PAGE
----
It’s Alive! — Badge For Hackaday Belgrade

Hackaday Belgrade — our first ever conference in Europe — is coming up fast. One of the really exciting things for me is the hardware badge which [Voja Antonic] designed for the conference. He’s done a great job with hardware choices and I think we’ve hit the sweet spot for badge hacking. Let’s jump into the hardware and firmware details after the break.

Get your ticket now for ten hours of talks and workshops, evening concerts, and of course badge hacking the entire time. Earlybird sales close Monday. We’re still in the process of going through talk proposals but we’ll publish a post next week announcing all of the speakers.

Demoscene

pcb-without-LEDs-thumbWe’ve made the badge eminently hackable with one goal in mind: challenging you to come up with something cool to run on it. What we’ve got in mind is a demoparty based on the Hackaday Belgrade Badge. It’s a fairly spartan design, featuring an 8×16 LED matrix, four buttons, and IR transmitter/receiver components, so you’re going to have to bring the creativity. At the end of the evening, you’ll have your moment in the sun — or at least on the big screen.

To inspire you, we currently have two separate sets of firmware in development. Voja is a master at coding assembly and is putting together the main firmware for the badge. As mentioned in an earlier post, he has already implemented the game of Tetris for the badge. He also has pause and sleep support (managed through a fifth button attached to INT0) and working code for using the IR reciever and the IR LED that serves as the emitter.

If assembly isn’t your thing, the second firmware is a barebones C implementation that I have been working on. It is a basic API which takes care of scanning the display and buttons inside of a hardware timer interrupt and exposes function calls that let you code applications for the badge at a higher level. The C implementation of the firmware includes an emulator written using SDL2 so you can test your code without having the badge itself.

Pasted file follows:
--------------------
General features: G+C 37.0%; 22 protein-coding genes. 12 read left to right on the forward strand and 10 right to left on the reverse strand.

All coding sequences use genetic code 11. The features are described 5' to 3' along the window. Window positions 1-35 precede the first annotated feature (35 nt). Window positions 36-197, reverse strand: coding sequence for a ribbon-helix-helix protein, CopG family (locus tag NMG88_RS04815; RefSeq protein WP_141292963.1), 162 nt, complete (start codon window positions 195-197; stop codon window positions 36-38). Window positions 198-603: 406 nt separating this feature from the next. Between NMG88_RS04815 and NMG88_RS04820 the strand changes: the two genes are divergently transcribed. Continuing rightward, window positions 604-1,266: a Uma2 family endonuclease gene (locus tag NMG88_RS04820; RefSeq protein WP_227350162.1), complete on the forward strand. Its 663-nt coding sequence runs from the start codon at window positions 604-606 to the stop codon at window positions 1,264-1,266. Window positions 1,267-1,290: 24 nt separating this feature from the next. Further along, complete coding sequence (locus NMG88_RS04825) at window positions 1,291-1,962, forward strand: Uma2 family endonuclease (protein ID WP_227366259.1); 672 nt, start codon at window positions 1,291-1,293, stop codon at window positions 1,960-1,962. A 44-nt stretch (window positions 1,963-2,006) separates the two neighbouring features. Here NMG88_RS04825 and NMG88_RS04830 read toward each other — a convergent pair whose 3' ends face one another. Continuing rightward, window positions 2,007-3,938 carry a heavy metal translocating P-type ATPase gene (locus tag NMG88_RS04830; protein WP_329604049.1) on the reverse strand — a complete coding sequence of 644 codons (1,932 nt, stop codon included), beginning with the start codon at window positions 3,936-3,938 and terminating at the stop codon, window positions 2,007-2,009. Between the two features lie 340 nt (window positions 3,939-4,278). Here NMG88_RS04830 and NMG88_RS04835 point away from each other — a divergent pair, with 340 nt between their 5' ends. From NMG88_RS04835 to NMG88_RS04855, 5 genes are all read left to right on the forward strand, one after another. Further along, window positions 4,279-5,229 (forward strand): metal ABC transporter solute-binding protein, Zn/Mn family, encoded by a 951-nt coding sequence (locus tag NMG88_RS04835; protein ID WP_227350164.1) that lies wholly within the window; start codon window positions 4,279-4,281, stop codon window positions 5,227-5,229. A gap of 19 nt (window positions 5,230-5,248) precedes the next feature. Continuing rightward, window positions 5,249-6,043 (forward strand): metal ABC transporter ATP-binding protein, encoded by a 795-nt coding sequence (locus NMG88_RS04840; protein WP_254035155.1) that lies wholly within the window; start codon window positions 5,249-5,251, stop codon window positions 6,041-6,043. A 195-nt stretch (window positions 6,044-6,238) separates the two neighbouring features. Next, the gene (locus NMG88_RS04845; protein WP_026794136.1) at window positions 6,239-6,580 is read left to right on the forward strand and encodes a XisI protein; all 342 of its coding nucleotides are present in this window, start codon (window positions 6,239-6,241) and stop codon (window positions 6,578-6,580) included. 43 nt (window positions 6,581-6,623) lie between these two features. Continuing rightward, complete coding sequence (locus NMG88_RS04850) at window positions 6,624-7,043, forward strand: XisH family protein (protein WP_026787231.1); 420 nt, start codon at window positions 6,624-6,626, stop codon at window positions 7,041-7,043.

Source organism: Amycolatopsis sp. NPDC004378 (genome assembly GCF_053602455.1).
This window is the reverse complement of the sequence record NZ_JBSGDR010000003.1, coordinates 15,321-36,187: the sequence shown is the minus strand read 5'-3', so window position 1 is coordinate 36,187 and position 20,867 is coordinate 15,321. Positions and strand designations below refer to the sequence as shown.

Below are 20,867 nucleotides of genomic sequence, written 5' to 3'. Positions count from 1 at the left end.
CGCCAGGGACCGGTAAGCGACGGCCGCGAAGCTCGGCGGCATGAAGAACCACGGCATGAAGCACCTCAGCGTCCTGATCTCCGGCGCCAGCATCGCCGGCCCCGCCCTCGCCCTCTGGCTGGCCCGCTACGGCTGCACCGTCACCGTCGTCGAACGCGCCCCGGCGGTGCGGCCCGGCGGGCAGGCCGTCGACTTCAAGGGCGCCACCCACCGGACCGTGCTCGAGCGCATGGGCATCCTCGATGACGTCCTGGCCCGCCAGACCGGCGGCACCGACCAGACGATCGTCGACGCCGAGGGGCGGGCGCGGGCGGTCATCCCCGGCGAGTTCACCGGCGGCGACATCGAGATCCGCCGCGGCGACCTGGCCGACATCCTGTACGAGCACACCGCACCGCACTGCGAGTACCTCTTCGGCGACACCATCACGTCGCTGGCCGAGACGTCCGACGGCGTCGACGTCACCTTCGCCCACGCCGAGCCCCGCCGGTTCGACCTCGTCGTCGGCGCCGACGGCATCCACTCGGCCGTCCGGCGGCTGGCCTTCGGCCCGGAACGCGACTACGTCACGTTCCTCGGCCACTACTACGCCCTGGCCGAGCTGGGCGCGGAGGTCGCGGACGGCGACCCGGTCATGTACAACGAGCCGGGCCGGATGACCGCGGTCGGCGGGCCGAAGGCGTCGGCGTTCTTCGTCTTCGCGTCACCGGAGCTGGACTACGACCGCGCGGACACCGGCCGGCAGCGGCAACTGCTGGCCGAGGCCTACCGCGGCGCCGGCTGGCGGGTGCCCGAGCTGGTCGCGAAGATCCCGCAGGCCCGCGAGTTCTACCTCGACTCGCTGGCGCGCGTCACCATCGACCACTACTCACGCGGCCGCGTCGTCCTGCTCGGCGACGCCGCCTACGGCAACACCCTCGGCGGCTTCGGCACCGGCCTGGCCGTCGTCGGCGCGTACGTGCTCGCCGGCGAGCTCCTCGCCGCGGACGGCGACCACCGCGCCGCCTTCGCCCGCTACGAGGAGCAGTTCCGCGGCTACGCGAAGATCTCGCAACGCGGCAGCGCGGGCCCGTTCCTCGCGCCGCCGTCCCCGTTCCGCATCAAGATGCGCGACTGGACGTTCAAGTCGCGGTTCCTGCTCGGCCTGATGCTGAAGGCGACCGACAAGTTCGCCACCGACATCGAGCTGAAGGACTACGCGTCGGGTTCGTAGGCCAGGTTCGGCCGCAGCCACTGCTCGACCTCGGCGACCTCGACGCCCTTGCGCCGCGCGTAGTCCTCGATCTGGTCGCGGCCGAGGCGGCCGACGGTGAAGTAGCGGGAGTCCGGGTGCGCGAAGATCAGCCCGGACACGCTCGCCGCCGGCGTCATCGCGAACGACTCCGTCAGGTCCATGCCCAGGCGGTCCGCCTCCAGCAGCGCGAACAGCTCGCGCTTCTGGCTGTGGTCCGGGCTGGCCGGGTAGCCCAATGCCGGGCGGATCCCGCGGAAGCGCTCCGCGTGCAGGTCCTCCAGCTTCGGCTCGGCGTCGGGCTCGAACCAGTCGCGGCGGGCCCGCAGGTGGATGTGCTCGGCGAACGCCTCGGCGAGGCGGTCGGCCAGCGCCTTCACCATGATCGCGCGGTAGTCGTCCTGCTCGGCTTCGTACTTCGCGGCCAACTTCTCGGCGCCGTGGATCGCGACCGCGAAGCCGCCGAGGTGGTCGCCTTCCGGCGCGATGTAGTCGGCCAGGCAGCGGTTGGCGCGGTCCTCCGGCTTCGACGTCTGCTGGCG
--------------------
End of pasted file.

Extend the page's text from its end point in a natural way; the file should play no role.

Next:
Both of these firmwares need a bit of refinement before they’re ready for you to dig in. But the goal is to enable anyone to submit a demo, even if you can’t make it to the conference. If you just can’t wait to get your hands on one, you can always build your own copy of the badge since it’s Open Hardware.

Hardware Design

pcb-without-LEDs-closeupVoja has gone through a few revisions to his design. You’ll notice the prototypes we are using for testing have three buttons. The finalized design will have four buttons in cross pattern (up/down/left/right) and those buttons will be the larger 12mm variety — easier to play Tetris with, naturally.

The displays are two Kingbrite 8×8 red LED modules. These are common cathode displays and use a 16-bit sink driver and eight high-side P-channel MOSFETS to switch the columns. The Starchips sink driver is constant current so one resistor sets the current for all LEDs.

A PIC microcontroller drives the whole show, specifically a PIC18LF25K50 that includes USB support. Voja adapted a USB bootloader for this project, so you won’t need a programmer to flash code to the board. Instead, you’ll just compile the code and use a USB cable and simple software to flash the HEX file.

Finally, all of the badges have IR send and receive connected up to the RX/TX pins of the PIC microcontroller, so the badges will be able to talk to each other. We’re especially interested to see what you’ll make with this functionality.

Spread the Word

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38 thoughts on “It’s Alive! — Badge For Hackaday Belgrade